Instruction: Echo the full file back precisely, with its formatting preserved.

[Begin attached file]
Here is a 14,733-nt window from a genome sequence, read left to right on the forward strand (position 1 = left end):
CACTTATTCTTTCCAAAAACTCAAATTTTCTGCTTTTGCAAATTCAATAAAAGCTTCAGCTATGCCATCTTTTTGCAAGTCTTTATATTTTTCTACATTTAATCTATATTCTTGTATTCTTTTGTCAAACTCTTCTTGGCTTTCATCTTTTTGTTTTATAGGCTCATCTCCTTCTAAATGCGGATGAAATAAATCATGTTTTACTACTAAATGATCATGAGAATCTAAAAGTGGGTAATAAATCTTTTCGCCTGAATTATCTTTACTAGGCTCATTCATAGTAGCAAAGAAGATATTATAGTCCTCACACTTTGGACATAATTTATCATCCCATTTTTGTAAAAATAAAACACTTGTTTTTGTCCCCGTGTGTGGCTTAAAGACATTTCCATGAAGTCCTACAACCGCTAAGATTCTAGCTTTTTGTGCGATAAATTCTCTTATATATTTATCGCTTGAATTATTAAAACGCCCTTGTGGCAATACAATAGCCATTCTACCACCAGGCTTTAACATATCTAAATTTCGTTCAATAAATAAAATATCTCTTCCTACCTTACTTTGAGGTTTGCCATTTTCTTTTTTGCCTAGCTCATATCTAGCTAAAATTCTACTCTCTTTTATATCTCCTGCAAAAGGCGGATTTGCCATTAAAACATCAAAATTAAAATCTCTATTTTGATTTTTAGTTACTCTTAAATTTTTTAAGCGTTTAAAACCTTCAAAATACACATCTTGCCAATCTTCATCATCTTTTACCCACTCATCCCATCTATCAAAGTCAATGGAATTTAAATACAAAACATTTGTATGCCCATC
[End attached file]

Here is a 14,733-nt window from a genome sequence, read left to right on the forward strand (position 1 = left end):
CACTTATTCTTTCCAAAAACTCAAATTTTCTGCTTTTGCAAATTCAATAAAAGCTTCAGCTATGCCATCTTTTTGCAAGTCTTTATATTTTTCTACATTTAATCTATATTCTTGTATTCTTTTGTCAAACTCTTCTTGGCTTTCATCTTTTTGTTTTATAGGCTCATCTCCTTCTAAATGCGGATGAAATAAATCATGTTTTACTACTAAATGATCATGAGAATCTAAAAGTGGGTAATAAATCTTTTCGCCTGAATTATCTTTACTAGGCTCATTCATAGTAGCAAAGAAGATATTATAGTCCTCACACTTTGGACATAATTTATCATCCCATTTTTGTAAAAATAAAACACTTGTTTTTGTCCCCGTGTGTGGCTTAAAGACATTTCCATGAAGTCCTACAACCGCTAAGATTCTAGCTTTTTGTGCGATAAATTCTCTTATATATTTATCGCTTGAATTATTAAAACGCCCTTGTGGCAATACAATAGCCATTCTACCACCAGGCTTTAACATATCTAAATTTCGTTCAATAAATAAAATATCTCTTCCTACCTTACTTTGAGGTTTGCCATTTTCTTTTTTGCCTAGCTCATATCTAGCTAAAATTCTACTCTCTTTTATATCTCCTGCAAAAGGCGGATTTGCCATTAAAACATCAAAATTAAAATCTCTATTTTGATTTTTAGTTACTCTTAAATTTTTTAAGCGTTTAAAACCTTCAAAATACACATCTTGCCAATCTTCATCATCTTTTACCCACTCATCCCATCTATCAAAGTCAATGGAATTTAAATACAAAACATTTGTATGCCCATC